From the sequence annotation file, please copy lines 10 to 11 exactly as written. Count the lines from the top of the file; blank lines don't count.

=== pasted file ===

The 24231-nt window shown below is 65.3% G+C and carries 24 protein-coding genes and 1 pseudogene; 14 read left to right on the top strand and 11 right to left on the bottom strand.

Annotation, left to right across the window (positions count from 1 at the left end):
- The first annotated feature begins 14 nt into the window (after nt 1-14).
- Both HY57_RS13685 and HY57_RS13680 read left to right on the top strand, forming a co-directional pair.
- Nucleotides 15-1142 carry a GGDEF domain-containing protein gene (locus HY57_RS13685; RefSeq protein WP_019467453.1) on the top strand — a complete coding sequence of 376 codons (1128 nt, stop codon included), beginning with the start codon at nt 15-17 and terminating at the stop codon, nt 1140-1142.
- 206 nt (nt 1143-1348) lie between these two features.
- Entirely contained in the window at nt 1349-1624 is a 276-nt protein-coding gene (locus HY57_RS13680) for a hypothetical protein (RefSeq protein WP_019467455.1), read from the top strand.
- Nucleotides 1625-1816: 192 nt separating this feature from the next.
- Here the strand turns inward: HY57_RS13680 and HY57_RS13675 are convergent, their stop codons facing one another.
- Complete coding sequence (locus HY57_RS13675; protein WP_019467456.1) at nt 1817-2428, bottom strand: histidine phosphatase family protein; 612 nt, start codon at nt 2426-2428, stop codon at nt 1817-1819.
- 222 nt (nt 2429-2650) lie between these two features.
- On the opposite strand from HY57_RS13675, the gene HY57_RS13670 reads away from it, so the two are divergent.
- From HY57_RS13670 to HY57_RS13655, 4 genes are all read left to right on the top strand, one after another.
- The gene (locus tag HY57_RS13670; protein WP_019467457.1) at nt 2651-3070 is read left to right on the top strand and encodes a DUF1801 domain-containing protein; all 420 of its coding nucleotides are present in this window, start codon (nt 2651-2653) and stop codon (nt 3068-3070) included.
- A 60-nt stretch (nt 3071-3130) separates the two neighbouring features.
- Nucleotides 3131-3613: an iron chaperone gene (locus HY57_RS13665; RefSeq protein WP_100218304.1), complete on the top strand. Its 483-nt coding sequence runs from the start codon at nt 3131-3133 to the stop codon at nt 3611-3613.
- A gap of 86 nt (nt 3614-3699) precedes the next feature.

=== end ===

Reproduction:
- Complete coding sequence (locus HY57_RS13675; protein WP_019467456.1) at nt 1817-2428, bottom strand: histidine phosphatase family protein; 612 nt, start codon at nt 2426-2428, stop codon at nt 1817-1819.
- 222 nt (nt 2429-2650) lie between these two features.